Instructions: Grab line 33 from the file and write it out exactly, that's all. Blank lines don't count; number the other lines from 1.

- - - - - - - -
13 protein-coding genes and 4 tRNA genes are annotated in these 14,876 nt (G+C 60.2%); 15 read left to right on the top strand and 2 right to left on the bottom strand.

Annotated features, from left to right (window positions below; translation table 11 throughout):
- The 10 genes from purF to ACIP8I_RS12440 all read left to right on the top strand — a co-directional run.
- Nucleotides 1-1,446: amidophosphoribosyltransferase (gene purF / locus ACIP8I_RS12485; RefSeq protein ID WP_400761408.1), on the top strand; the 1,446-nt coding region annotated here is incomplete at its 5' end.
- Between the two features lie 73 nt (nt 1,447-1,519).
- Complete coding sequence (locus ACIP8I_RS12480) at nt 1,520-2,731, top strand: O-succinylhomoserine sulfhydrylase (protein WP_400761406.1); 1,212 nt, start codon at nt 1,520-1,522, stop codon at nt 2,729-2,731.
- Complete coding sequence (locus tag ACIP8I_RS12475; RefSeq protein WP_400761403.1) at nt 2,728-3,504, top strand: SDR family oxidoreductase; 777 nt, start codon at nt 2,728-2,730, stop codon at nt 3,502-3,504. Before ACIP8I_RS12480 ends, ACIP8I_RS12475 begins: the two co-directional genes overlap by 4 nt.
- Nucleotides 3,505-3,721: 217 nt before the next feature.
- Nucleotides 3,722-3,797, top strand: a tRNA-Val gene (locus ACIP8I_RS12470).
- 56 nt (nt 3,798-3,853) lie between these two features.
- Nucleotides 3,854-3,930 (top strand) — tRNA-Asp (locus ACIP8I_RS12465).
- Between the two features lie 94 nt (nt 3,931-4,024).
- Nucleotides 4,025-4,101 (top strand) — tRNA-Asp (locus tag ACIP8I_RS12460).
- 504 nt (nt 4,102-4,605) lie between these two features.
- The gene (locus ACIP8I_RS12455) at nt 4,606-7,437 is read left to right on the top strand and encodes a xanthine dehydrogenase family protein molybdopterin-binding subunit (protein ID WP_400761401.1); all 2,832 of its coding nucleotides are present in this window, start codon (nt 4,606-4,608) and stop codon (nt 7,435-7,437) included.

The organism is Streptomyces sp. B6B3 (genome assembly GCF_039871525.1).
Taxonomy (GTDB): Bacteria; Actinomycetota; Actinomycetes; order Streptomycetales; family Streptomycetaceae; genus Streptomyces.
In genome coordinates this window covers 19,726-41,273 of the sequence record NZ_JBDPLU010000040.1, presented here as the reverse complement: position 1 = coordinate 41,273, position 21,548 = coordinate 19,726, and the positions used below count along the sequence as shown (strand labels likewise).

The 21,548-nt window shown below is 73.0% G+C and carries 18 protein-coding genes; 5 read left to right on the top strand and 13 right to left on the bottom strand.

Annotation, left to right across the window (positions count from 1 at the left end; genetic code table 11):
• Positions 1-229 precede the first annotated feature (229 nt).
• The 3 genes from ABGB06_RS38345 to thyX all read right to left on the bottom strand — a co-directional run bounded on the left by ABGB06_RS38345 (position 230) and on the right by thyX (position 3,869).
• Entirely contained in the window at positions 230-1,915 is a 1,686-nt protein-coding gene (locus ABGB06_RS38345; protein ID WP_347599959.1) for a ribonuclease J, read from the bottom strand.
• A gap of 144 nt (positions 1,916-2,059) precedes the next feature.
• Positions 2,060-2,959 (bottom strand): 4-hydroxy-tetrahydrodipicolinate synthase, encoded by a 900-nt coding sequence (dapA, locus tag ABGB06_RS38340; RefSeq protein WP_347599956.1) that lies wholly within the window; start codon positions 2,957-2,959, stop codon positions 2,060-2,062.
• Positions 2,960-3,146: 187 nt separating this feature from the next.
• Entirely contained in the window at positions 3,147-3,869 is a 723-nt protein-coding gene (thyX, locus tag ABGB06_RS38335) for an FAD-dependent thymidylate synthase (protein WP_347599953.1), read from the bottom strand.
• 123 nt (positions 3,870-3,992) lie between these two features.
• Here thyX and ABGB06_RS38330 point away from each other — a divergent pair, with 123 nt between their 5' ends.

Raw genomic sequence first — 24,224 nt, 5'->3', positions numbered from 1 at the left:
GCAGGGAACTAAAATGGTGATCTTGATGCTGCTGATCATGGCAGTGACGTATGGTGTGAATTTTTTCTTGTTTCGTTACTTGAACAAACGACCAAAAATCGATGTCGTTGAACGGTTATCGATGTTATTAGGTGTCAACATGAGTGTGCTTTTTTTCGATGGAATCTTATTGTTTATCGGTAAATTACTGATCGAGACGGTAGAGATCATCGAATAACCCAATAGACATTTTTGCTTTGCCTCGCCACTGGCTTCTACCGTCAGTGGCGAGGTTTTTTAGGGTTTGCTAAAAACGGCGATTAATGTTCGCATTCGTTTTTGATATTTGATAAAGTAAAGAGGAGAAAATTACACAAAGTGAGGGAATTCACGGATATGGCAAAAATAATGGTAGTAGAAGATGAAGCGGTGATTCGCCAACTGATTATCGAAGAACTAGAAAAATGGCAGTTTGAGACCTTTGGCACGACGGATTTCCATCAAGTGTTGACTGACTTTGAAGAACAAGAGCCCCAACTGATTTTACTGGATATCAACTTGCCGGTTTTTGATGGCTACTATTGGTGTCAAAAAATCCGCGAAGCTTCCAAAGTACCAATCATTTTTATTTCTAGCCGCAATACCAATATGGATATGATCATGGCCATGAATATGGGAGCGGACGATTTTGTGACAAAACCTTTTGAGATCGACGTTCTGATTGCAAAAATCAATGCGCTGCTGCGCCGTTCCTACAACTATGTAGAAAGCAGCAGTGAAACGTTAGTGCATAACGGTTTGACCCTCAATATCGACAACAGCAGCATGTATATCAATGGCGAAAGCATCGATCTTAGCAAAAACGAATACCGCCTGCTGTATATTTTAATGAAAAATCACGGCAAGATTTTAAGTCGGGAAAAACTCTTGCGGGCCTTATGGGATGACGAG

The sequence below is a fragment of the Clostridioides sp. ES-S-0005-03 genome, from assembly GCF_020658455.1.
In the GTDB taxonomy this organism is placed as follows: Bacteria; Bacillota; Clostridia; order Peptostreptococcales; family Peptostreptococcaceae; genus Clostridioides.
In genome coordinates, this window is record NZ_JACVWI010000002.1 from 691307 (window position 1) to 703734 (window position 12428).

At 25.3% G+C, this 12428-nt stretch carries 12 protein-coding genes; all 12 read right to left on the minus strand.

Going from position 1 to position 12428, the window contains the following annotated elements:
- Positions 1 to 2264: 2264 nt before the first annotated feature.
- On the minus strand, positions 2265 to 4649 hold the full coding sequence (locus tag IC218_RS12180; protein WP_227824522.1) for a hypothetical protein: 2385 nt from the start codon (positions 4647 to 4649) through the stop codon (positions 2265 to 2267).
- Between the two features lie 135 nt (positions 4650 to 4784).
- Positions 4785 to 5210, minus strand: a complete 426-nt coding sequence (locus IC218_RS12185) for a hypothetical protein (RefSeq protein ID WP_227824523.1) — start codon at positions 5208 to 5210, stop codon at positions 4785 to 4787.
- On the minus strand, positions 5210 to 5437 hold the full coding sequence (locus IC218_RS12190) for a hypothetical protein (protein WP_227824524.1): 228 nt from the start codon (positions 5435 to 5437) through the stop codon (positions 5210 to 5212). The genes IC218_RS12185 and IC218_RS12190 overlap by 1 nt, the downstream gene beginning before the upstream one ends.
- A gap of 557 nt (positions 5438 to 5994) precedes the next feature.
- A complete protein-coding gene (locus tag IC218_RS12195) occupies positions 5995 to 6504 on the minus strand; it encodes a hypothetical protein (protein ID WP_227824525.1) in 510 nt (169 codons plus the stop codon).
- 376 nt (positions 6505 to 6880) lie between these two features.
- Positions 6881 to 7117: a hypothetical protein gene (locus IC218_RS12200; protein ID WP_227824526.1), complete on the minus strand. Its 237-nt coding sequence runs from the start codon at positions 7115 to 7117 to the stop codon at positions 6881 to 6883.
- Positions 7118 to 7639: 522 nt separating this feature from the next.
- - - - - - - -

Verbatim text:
In the GTDB taxonomy this organism is placed as follows: Bacteria; Bacillota; Clostridia; order Peptostreptococcales; family Peptostreptococcaceae; genus Clostridioides.